How to Make
by
Create the Mood

1859 ball gown
under construction

crinoline cage

A prototype crinoline cage was made from wedding dress steels (metal covered with white plastic) with curtain rufflete tape for the verticals.

version 1 had the same silhouette front and back. I did not like the bulge at front stomach which shows up even more when the petticoat is put on top.

Laces in the centre front mean that when it is unlaced the crinoline drops straight to the floor.

 
version 2
The horizontal plastic-covered hoops were replaced by crinoline steels in version 2.
Whilst these are heavier they will not collapse as you move around. (video - see the purple dress at 0 - 1.00)

There is much discussion on the web about the size of a crinoline cage. The size and shape changed over time. It also depends upon how tall you are and whether it will mainly be used outdoors, (see contemporary cartoons), and how long your partners arms are!

construction
Crinoline steels are snapped at the correct length and the ends strightened out with pliers. Then they are covered with tape - I used blue insulation tape as this is easily visible during construction.

 


The larger number of vertical tapes the more stable the cage will be. One end of the tapes was pinned to a waistband the correct length to start.

All positions were marked along the curtain rufflette tape before crinoline steels are slotted through.

 


 

Metal clips held the two in place and when I had run out I used clothes pegs to hold tapes in place whilst the PVA glue was drying.

 

Each cross-over was individually sewn together, back and front.

Once the basic cage was complete all the tapes were changed to white.

 

 

The positions of the steels are now modified so that the centre front is flatter.

The centre back and side tapes were labelled at the waistline to help when slotting the crinoline steels.



side
back

front

When you sit on the edge of a chair the crinoline settles down evenly around you.

If you sit back the hoops are distorted.


distorted hoops
to be continued
rear pads

rear pad

This pad prevents the crinoline from swaying sideways as one walks.

I drew around a large hat box to get a large diameter paper circle.

 

I placed this paper circle on the back of the crinoline and gradually cut pieces

off until the correct shape was achieved.

cut x2 in fabric and x2 in ballet net, and x2 in iron-on glue

 

 

Whilst the glue was hot the two parts were put together to make one stiff quilted stabilising pad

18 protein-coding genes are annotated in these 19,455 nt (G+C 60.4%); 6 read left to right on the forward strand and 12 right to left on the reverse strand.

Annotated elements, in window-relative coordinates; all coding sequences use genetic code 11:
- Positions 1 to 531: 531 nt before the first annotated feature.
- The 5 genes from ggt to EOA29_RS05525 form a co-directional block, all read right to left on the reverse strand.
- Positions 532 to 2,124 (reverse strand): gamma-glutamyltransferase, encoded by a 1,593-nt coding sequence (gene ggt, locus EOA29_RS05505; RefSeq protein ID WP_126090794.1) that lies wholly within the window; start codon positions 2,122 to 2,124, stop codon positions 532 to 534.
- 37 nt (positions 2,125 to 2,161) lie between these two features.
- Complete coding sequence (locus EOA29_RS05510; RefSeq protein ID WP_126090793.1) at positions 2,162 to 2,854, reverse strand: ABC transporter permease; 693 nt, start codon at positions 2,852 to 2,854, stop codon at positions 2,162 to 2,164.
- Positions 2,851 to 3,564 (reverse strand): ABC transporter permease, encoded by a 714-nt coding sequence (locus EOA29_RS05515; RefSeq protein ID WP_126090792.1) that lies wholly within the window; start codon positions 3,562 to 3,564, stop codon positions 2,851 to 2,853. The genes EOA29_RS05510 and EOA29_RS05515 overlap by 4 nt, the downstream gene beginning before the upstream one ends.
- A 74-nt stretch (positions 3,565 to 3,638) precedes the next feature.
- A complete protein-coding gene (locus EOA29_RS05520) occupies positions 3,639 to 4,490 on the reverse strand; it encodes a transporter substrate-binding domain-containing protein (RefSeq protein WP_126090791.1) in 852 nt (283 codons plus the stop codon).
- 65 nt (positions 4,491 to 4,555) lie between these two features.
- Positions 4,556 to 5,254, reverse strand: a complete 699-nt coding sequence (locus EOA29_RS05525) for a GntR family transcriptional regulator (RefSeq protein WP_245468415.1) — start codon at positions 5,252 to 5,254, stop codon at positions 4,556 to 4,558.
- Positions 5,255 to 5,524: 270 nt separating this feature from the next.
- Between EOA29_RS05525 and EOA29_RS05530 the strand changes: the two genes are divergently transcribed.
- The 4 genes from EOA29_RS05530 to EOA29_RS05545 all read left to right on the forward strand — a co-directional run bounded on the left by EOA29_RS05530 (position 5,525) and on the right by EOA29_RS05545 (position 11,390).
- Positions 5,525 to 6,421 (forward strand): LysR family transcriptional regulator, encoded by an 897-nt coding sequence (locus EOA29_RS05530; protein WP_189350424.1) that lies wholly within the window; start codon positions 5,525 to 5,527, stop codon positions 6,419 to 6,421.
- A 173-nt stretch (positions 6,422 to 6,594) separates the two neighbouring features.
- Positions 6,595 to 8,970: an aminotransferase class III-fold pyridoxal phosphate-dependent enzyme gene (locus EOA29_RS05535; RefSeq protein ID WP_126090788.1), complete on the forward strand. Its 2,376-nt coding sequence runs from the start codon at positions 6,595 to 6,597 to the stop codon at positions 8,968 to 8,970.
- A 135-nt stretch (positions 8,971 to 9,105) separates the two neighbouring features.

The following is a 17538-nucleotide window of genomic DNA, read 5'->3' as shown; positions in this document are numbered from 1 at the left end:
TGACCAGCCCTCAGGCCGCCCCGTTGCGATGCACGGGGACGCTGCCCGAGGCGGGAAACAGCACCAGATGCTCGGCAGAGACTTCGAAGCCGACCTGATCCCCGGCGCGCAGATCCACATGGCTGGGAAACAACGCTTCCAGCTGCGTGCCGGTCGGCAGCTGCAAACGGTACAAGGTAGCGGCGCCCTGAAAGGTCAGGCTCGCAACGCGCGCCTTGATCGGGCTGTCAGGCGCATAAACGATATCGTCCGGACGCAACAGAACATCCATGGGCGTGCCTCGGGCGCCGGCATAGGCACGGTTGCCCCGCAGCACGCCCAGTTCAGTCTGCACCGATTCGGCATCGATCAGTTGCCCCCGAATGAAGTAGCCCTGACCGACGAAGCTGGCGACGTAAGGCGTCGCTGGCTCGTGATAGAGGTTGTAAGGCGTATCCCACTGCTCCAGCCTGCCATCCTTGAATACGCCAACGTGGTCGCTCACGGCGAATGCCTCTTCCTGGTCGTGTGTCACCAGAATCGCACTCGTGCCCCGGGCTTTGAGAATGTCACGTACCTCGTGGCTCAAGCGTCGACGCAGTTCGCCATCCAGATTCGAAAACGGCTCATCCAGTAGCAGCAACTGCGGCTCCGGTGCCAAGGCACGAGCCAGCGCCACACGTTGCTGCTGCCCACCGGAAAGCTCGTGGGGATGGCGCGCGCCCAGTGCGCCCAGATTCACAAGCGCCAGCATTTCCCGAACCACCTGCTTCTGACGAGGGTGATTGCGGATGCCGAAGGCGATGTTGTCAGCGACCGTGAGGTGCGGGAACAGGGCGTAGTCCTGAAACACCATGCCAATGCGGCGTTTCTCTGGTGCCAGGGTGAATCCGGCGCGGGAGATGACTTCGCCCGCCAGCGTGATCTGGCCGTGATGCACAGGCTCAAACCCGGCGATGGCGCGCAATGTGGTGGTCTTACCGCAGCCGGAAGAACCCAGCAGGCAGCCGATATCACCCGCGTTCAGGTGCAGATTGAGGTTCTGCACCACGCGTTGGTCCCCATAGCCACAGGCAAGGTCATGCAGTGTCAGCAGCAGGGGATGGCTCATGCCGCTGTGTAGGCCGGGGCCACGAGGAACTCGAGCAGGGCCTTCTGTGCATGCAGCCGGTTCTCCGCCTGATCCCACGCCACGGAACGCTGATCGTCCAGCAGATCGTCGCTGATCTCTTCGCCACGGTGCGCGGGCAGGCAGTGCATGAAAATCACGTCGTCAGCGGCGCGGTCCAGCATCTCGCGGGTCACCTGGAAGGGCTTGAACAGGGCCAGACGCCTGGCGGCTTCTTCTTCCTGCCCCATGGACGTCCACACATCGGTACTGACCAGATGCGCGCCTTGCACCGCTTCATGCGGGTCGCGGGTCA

Quilted to increase solidity. Usual way is to machine-sew semi-circles 1 or so cm apart. As this is the21st century I decided to sew an abstract pattern based upon spirals and curved shapes as it makes no difference to effectiveness of the finished piece.

This pad was then sewn to the tapes.

add photo of pad completed

underneath pad
This half crescent pad is worn underneath the crinoline, at the back. This stops excessive forward/back sway as one walks.

It is stuffed with polyester cushion stuffing and is fat enough to touch the crinoline cage. Two tape ties were sewn on at the tips of the crescent and are tied around the waist at the front.

 
bottom frill

The frill is a bag that stops the bottom hoops swaying excessively as one walks and also stops one's feet getting tangled in the hoops.

Some cotton frilled fabric was lined with white cotton to form the bag, then machine-sewn together.

 

The two layers were draped around the crinoline cage and pinned on the outside above the lowest hoop and then at the top to every vertical tape; finally pinned at intervals between tapes.

Another fitting was held to check that the length was correct.


pinning, outside

On the inside the fabric was pinned up at each vertical tape and then at intervals inbetween.


pinning, inside
 

Having pinned the bagged frill to the crinoline cage inside and out, it was machined above the bottom hoop.

The top was then turned over and sewn above the 4th hoop.

 

The shape of the crinoline cage gives the typical silhouette for the late 1850's and early 1860's.

 


side

back

 

tiered skirt

The 3-tiered skirt was made from sari fabric that had printed borders which give a similar effect to prints used in the late1850's.

Since it is made from polyester it washes well and hardly needs ironing.
[no petticoats underneath in pics ]

As you sit down the skirt puffs up because it has trapped air underneath.

Gradually the fabric settles gently down around your legs.

Due to the shape of the crinoline the skirt is 1 inch shorter at the front than the back: after a fitting it was lifted/taken in at the waistline so that the frills are all even.
 
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last updated 10 October, 2012